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World Cup

Team Canada dominant in most key areas

Goaltending, puck control, special teams strengths entering World Cup

by Rob Vollman / Correspondent

Even with Canada's younger players competing for Team North America, Team Canada has the most dominant lineup in the World Cup of Hockey 2016. It is a challenge to find even a single statistic that it's not at the top among the eight teams that will compete in the tournament at Air Canada Centre in Toronto from Sept. 17-Oct.1.

Despite Team Canada's strength, there's no need to start engraving the trophies; the World Cup format gives every team a good chance to win. Even a hypothetical team with a 70 percent chance of winning any given game has a 57 percent chance of being eliminated in the round-robin, the semifinals or the best-of-3 final series. 

That makes it essential to have consistent goaltending, to control the puck and to execute on special teams, all of which are trademarks of Canada in international play.

Consistent goaltending

One bad game, or even one bad goal, could be enough to eliminate any team from this tournament. That's why Team Canada's greatest asset might be the consistency of its goaltending.

Video: WSH@PIT, Gm3: Holtby slides over to stone Fehr

Over the past three seasons, nine NHL goalies have had quality starts in at least 60 percent of their games (minimum 50 starts), and three of them are on the Team Canada roster. 

Corey Crawford (Chicago Blackhawks) leads the League with a quality start percentage of 63.7, according to Carey Price (Montreal Canadiens) is third at 62.0, and Braden Holtby (Washington Capitals) ranks eighth at 60.7 percent.

More shots than its opponents

Even with consistent goaltending, it makes sense for Team Canada to place an emphasis on limiting the opposition's scoring chances while taking as many shots of its own as possible. Drew Doughty (Los Angeles Kings) won the Norris Trophy as the top defenseman in the NHL in 2015-16 in large part because of his ability to do just that, and do it against the top opponents in the League.

Video: LAK@NSH: Doughty's shot deflects in off Josi

At even strength, the Kings out-attempted their opponents 1,778 to 1,241 when Doughty was on the ice last season for an SAT of plus-537. That's the highest figure in the six seasons for which the data is available on

Because of its close relationship with puck possession, this metric may have played a key role in Team Canada's roster selection. Twenty of the 27 NHL players with a combined SAT of at least plus-600 during the past three seasons are Canadian, and 11 of them were selected for the World Cup. That includes Doughty, who leads the League with a plus-1,367 during that span.

No clear edge on man-advantage

If there is one statistical area where Team Canada isn't a clear favorite, it's the power play.

Going back three seasons, the top 10 individual leaders in NHL power-play scoring are spread out rather evenly between Team Canada, Team Russia, Team Sweden and Team USA.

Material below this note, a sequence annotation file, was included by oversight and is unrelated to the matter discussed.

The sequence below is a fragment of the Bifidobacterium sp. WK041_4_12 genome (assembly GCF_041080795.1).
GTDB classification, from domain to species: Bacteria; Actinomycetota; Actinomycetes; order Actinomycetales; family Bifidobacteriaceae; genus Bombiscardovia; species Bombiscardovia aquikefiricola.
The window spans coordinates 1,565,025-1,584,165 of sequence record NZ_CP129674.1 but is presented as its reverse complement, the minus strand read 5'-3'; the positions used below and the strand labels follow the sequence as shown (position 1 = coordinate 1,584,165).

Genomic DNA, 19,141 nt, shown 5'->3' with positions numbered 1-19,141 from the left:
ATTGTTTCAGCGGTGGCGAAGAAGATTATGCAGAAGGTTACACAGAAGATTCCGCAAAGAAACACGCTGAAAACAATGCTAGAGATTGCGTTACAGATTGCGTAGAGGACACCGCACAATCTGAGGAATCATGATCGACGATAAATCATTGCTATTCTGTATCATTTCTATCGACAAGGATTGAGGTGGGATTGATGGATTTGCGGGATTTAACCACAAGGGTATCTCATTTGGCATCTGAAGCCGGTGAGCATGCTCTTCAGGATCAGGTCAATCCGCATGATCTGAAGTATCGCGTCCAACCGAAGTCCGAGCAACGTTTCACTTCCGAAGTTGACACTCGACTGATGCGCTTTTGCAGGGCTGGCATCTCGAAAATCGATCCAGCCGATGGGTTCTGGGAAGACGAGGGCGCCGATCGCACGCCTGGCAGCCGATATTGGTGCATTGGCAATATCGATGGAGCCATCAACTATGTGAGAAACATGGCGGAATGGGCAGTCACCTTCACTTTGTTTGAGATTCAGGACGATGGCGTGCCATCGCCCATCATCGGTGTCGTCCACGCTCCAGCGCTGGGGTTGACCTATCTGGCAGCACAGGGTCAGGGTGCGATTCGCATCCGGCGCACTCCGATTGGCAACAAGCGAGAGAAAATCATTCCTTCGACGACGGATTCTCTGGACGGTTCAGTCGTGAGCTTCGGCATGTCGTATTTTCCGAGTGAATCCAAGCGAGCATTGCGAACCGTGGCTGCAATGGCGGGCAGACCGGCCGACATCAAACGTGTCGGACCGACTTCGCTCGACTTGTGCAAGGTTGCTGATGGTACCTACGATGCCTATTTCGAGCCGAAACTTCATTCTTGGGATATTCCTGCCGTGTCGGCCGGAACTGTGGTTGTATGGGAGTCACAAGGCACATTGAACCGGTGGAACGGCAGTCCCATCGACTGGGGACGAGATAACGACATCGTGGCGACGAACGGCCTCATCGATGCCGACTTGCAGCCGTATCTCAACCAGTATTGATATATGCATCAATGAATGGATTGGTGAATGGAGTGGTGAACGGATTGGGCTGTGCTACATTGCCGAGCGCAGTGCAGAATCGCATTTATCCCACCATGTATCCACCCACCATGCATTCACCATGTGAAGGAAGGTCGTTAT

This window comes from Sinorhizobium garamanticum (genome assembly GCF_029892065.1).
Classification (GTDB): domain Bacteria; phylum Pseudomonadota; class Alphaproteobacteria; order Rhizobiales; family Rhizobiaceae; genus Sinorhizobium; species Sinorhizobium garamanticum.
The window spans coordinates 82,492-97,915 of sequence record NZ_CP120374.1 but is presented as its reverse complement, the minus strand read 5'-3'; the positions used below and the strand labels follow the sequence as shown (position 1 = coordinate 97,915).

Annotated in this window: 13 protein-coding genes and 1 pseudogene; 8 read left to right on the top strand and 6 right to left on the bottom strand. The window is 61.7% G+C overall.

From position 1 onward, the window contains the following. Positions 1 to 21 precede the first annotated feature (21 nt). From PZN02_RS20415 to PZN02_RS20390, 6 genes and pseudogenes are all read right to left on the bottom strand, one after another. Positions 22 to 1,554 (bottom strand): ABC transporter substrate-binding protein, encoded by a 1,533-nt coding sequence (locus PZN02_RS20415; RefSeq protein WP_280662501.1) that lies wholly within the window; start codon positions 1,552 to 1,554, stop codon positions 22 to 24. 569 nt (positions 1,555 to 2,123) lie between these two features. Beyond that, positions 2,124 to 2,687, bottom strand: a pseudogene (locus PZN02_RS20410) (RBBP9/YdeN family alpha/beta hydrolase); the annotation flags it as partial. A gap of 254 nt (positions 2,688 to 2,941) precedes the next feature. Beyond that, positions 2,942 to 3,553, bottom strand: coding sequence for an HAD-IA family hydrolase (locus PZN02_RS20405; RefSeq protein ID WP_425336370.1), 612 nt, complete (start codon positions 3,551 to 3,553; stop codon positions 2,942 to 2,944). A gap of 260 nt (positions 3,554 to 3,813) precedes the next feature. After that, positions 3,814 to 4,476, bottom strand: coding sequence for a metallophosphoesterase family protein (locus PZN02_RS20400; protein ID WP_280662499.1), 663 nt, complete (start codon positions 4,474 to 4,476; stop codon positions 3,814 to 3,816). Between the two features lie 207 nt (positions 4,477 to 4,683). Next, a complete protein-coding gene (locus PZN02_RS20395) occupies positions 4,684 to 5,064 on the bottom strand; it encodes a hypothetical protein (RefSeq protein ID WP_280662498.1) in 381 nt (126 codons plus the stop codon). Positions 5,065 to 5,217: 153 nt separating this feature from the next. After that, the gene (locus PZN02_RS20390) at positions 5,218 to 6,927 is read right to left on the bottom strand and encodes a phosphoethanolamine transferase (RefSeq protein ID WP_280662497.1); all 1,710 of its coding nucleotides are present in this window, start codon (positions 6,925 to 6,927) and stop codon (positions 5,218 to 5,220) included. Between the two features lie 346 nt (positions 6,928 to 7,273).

Video: PIT@TBL, Gm3: Crosby tallies PPG on Malkin's feed

The two key players for Team Canada are Claude Giroux (Philadelphia Flyers) and Sidney Crosby (Pittsburgh Penguins). With 101 power-play points over the past three seasons, Giroux ranks second behind Nicklas Backstrom of the Capitals and Team Sweden (107). Crosby's 93 points are fourth behind Capitals and Team Russia forward Alex Ovechkin (97).

Shorthanded savvy

With the deepest roster of effective penalty-killers in the tournament, Team Canada may have the overall edge on special teams. 

Among the players to watch are Patrice Bergeron (Boston Bruins) and Jonathan Toews (Chicago Blackhawks), who have won the Selke Trophy in four of the past five seasons.

Video: ARI@CHI: Toews breaks away to net beautiful SHG

As two of the League's best at faceoffs, Bergeron and Toews can kill precious seconds after every draw. During the past five seasons, they have won a combined 58.7 percent of their 15,048 faceoffs in all manpower situations. 
Toews, Bergeron and Brad Marchand (Bruins) also will pose an offensive threat when Team Canada is down a man. Toews leads the League with 21 shorthanded points over the past five seasons, and Marchand is tied with Adam Henrique (New Jersey Devils) for second with 19. Bergeron is tied for eighth with 13.

The key defenseman to the Team Canada PK will be Alex Pietrangelo (St. Louis Blues), who leads the NHL with a total of 1,156:21 of shorthanded ice time over the past five seasons.

Scoring specialist

Team Canada primarily is comprised of two-way players who are accustomed to taking on top opponents at each end of the ice. But at least one selection was made mostly for his offensive talents: John Tavares (New York Islanders).

Video: NYI@FLA, Gm1: Tavares fires home Okposo's feed

At even strength during the past three seasons, Tavares has lined up for 1,312 faceoffs in the offensive zone and 694 in the defensive zone, a zone start percentage of 65.4 percent. That ranks eighth in the League during that time span (minimum 20 games).

Tavares is one of six NHL players to score at least 350 points during the past five seasons behind Giroux (367), Crosby (366), Patrick Kane (360), Ovechkin (352) and Benn (351).

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